“Do you still have no faith? Do you still not understand who I am?”

Their real problem was not as much the storm outside, but the storm of doubt and unbelief that raged inside.

It never ceases to amaze me how easily some Christians are thrown into chaos, panic and fear when the storms of life arrive. The converse is also true. It never ceases to amaze me how incredibly at peace and filled with hope and assurance some Christians can be when the storms of life arrive.

That’s what the disciples learned this day on the Sea of Galilee. They thought the danger lie outside the boat. They would soon learn the biggest danger lie within the boat, within their own hearts

Where and to whom do you turn in the midst of the storm? It is an urgent question. It’s a life and death question. The answer will depend upon where you place your ultimate trust and faith.

Storms can come suddenly and blind-side us. They can make us lose direction and navigation and fall prey to our inner fears and confusion. If we do not understand who it is that is in the boat us then our inner fear and chaos has the power to paralyze, even destroy us. When Jesus awakened, he rebuked not only the storm but the disciples.

“Why are you afraid,” he asked. “Have you no faith?”

The promise that is made to us, and I believe the point of this story, is that God is present in the midst of the storm. God is already in the boat with you. If the disciples had realized and trusted who was in the boat with them all along the story might have had a very different unfolding.

You need not panic, though the situation may appear bleak. You have a seasoned guide in the boat with you - the Lord Jesus Christ. He’s gone all the way into death and come back. You need not forsake your witness-the Lord Jesus Christ is in the boat with you. You need not become immobilized-the Lord Jesus Christ is in the boat with you. You can trust Him. That’s the promise!

Will the clouds, wind and waves dissipate immediately? There’s no guarantee they will. Will you no longer have to struggle with problems? That is never promised. Well, you say, it doesn’t sound as though the promise that is given is all that great. All I can say is that kind of trust and faith got Noah through the storm; Abraham and Sarah through despair; the Jews through the wilderness; Mary through her pregnancy; Jesus through the crucifixion, and it will be sufficient to get you through your night of dark storms as well.

In her book, Living With Mystery, Stacey Padrick talks about searching for answers in the midst of life’s mysterious difficulties. She wrote the book in the face of suffering a chronic, severe form of lupus which strickens her to the point of total bed-rest with severe symptoms of illness and pain for long stretches of time.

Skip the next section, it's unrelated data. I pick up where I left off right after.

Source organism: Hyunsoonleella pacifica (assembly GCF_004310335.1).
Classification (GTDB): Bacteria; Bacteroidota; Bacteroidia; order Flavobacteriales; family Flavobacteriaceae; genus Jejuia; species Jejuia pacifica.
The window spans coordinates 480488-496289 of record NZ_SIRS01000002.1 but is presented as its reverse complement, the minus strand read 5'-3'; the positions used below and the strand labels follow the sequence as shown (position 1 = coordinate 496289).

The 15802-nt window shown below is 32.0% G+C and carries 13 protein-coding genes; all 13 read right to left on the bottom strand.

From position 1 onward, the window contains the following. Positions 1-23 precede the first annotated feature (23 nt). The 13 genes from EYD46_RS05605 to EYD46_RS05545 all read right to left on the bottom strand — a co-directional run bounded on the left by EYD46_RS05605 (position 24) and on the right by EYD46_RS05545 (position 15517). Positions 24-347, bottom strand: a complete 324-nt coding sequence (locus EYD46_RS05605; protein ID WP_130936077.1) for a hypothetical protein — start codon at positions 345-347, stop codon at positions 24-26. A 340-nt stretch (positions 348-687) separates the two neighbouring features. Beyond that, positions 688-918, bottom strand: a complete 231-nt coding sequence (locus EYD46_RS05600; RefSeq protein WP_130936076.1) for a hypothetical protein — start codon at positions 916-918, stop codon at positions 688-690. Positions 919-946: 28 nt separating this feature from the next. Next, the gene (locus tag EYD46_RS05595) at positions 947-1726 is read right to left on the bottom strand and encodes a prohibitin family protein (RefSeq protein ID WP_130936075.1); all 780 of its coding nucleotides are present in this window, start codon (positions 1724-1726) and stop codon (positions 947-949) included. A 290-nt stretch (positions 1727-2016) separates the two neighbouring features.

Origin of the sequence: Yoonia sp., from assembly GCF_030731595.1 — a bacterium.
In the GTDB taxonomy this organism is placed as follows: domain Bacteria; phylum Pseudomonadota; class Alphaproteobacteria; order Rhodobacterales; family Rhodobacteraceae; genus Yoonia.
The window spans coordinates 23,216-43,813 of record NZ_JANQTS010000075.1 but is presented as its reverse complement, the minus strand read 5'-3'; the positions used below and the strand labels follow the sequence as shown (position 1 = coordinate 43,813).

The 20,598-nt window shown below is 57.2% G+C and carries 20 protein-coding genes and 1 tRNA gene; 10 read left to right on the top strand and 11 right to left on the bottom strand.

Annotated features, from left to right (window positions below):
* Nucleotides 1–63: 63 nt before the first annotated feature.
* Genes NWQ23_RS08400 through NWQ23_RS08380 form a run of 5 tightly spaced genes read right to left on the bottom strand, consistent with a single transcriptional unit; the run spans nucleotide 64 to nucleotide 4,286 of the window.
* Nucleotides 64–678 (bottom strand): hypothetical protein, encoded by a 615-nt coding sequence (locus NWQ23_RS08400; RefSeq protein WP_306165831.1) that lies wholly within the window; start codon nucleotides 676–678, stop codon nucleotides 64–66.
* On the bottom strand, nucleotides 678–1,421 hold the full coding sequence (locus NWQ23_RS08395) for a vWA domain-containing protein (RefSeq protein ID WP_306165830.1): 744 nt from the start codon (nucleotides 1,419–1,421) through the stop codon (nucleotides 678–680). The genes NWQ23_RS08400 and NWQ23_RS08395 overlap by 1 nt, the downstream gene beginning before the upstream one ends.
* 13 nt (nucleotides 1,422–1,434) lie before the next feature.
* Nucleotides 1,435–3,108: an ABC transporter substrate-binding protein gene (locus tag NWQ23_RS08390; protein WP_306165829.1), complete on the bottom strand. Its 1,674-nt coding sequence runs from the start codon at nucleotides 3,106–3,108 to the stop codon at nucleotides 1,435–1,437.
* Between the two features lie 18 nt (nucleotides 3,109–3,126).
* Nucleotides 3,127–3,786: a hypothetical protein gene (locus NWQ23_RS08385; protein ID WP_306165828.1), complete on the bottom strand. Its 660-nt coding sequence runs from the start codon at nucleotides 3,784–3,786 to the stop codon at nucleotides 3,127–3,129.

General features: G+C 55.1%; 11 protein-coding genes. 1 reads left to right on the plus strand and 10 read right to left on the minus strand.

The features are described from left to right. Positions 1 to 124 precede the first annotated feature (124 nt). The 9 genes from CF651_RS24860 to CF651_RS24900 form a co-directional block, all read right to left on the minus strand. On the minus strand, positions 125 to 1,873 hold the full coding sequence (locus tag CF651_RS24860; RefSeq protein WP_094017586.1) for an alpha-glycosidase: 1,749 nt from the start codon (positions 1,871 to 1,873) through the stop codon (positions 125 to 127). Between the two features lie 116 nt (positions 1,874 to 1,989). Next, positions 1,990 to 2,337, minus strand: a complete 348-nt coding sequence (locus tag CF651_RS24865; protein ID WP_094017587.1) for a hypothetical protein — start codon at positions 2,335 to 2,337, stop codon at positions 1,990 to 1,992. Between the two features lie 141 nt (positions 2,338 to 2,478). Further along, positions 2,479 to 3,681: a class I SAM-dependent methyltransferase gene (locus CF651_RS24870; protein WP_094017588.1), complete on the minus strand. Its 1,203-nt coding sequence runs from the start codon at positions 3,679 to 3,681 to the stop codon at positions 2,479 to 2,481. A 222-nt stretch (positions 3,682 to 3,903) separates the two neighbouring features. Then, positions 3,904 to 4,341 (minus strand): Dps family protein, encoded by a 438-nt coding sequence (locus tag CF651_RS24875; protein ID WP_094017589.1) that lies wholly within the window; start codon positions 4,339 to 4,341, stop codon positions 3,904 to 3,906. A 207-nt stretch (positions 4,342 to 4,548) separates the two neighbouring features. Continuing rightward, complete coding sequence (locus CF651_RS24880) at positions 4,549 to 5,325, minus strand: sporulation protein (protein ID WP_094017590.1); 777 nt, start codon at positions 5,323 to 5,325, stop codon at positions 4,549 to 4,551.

In the chapter entitled “The Mystery of Suffering” she talks about how we’ve come to view suffering as totally negative, a sign of God’s neglect and indifference. But she reminds us through the powerful testimony of her own life, that God does everything he can to keep us from running from the storms and sufferings that stalk us, even to the point of dying on a cross.

My dear Christian friends, Jesus died on the cross – for you! The cross tells us that storms, trials, adversity and hardship are more the norm for life than not – even for the Son of God. When life is relatively free of hardship, and all is blue skies and smooth sailing it is so easy for our faith to become shallow rooted, superficial and lacking any real substance. Then when a storm suddenly brews our faith dissolves and we are left puzzled, perplexed and thrown into a state of chaos and fear, and we just don’t understand it.

My friends Jesus died on the cross – for you – and me! Why should we expect any less? “Take up your cross,” he said to those who would follow him.

Stacy Padrick’s says...

“We (all long) for the time and place when life will be how God intended it in the beginning: perfect, sweet fellowship with Him in the Garden of Paradise. (In that Garden) we will know and love Him absolutely and completely. Until Christ takes us home to walk in unbroken communion, we now fellowship with Him in the other garden: Gethsemane, the garden of suffering and tears. We need not fear entering that Garden for Jesus is already there, waiting for us in the dark of night. And he reaches out to welcome us with hands that bear the scars of suffering—and palms upon which our names are inscribed.”

I could paraphrase her words using the metaphors of today’s gospel.

We all expect that life should be how God intended it to be...blue skies, clear sailing and warm and gentle breezes. It’s so easy to believe when things are like that. But until Jesus meets us in death and takes us by the hand and leads us home that’s not the way it’s going to be. More often than not our little boats will be rocked and battered by hostile winds and waves resulting in an even bigger tempest in our hearts and souls. But we need not fear, Jesus is in the boat with us. He is being battered by the same winds and waves. His boat is our boat, and he is being swamped too. Jesus expected that this would happen...we don't! He’s been waiting for it...we aren't; we live in denial. He’s ready...We're not!

So, listen to His assuring words. Let him speak them into the tempest of your soul: “Peace, Be still!”

Pastor Joseph Holub
Holy Love Lutheran Church in Aurora, Colorado

All rights reserved. Reproduced with permission of author